12. Magic 8 Ball adventure of the week

What do you do when three different restaurants are showing three different, but equally appealling films at the same time? Ask the Magic 8 Ball, that's what you do! The Ball chose Into the Wild, described by an annoying American girl as "oh so beautiful". I didn't really like it.

13. Brit abroad moment of the week

Pleased enough to be able to walk to the local cinema to watch the new Sherlock Holmes film in English, imagine my surprise when I arrived on the second floor of the leisure and shopping complex in Bangalore to find myself face to face with a huge Marks & Spencers! Unfortunately it was late in the evening so I was unable to pop in for some fresh, comfy underwear, and even more disappointingly there was no food section...but still, if only for a few moments, it almost felt like home.

14. On another planet moment of the week 

To my knowledge, nothing like this has ever happened in England, but please feel free to correct me if i'm wrong...Whilst waiting for a train at Bangalore station, I observed a young mother and her two children standing on the busy platform. In true Indian style, the mother casually strode up to the platform edge, delicately placed one finger over her right nostril and effortlessly blew a stream of snot out of her left one, onto the tracks. Nice. Next up was the eldest of the two children, a boy of around six years old, who followed his mother's shameless lead, unzipped his trousers and urinated over the platform edge. Lovely. I thought that was enough, but this family had saved the best for last. A minute or so later the mother took hold of her toddler's arms and held him over the tracks as he squeezed out a nice big poo. Absolutely delightful. And noone other than us even batted an eyelid!

Chillin' on the hill with Brigitte15. Favourite person of the week

My favourite person this week was Brigitte, the Austrian nurse who we met on the train to Hampi and hung out with for the next four days. Her nursing skillz turned out to be handy when I managed to scrape the end off my toe and discovered that my Tesco value plasters weren't particularly adhesive. As well as being a generally lovely person, Brigitte also had lots of interesting stories to tell about her experiences in various yoga ashrams, silence retreats and fasting centres. Did any of it make any positive difference?...probably not, but when in Rome...

16. Snack of the week

The Lonely Planet guide came up trumps this week with its recommendation of a tiny hole-in-the-wall shop in Mumbai selling kulfi (Indian stylee ice cream type stuff) in every conceivable flavour. Once we had placed our order, the kulfi was cut and weighed on huge banana leaf lined scales, before being chopped into bite size pieces and served on a decorative 1970s plate. My pistachio piece was so good I went back for seconds!

17. Bizarre conversation of the week

Whilst attempting to order food at a restaurant...

Soph: Hello. Can I get an uthappam please.

Waiter: No (whilst head wobbling)

Soph: No? You don't do uthappams?

Waiter: Tomato uthappam, onion uthappam, cauliflower uthappam, ghee uthappam...

Soph: I'll have a cauliflower one please.

(Waiter head wobbles)

Waiter: (to me) What you want?

Me: Can I have paneer fried rice please.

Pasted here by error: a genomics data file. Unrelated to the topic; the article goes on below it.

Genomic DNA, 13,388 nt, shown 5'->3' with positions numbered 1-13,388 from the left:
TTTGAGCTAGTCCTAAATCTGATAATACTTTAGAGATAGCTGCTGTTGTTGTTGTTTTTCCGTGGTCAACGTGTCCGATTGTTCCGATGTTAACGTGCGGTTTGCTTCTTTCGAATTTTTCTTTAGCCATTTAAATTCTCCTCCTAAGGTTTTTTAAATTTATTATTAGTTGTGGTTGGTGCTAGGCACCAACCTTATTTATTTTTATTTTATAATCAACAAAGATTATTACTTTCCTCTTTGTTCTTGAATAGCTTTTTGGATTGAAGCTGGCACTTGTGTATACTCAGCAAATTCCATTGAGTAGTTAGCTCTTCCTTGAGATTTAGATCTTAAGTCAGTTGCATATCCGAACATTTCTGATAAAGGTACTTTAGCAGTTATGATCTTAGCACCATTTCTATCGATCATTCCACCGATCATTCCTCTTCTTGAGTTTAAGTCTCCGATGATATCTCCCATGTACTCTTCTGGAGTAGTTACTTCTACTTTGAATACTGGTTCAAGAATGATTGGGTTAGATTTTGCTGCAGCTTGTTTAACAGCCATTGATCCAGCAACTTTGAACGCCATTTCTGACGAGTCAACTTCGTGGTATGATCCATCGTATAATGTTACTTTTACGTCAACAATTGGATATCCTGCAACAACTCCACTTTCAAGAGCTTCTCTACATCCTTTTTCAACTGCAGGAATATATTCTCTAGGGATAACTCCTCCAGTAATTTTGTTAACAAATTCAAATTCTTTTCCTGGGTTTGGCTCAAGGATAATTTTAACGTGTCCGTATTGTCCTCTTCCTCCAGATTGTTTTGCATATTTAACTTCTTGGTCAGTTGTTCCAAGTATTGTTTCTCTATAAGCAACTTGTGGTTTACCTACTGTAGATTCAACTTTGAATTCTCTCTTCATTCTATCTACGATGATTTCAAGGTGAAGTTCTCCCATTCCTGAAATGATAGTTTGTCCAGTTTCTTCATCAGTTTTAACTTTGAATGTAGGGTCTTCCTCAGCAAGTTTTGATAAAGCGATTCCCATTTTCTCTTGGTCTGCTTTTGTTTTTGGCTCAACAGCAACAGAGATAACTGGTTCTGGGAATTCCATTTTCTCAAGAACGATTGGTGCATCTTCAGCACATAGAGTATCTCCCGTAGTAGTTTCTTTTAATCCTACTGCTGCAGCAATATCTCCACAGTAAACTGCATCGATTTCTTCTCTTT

Waiter: No (whilst head wobbling)

Me: No? I can't?

Waiter: So one cauliflower uthappam and one paneer fried rice?

Us: (confused) Yes, thank you.

(Waiter leaves, returns with the correct food, then stands at the end of the table and watches us until we have finished eating!)

18. Best game invention


Indians love to talk to foreigners about anything (where you are from, where you are going next, whether you intend to get married soon, how much you earn, etc etc...), but they also enjoy bossing foreigners around when they hold a position of some authority. This week's game invention pits these two desires against each other to find out which one is strongest. All you have to do is find an Indian person with authority and wait for them to issue some kind of instruction (e.g. a request for you to move somewhere else). Then you must initiate a conversation about a topic of your choice (the most effective are those which allow the Indian person to come across as being knowledgable), and time how long you can distract the person of authority from their original instruction. Double points are awarded if the person is equipped with a whistle. Triple points are awarded if they are armed with a loaded weapon!

19. High point of the week

Another exercise related high point, but this time on two wheels rather than two feet. For a couple of days in Hampi we hired bicycles (of the highest quality) and explored the surrounding area, seeking out temples, lakes and little villages. Riding along surrounded by palm trees and paddy fields, with the wind in my hair and not the faintest hint of a car horn was exactly what I needed!

20. Low point of the week

In the absence of any distinct low points this week, my only real negativity springs from the increasing desire for a bathroom which meets my basic standards of cleanliness. All I require is a toilet with a (clean) seat, a functioning lock, no visible cockroaches, mosquitos or other creepy crawlies and an arome which doesn't offend my nostrils or make my eyes water. Soap, toilet paper and the option of hot running water would be a bonus! But I fear that's just asking a bit too much...


Indian sleeper train
favourite bathroom
Getting measured up!
The best of Indian streets...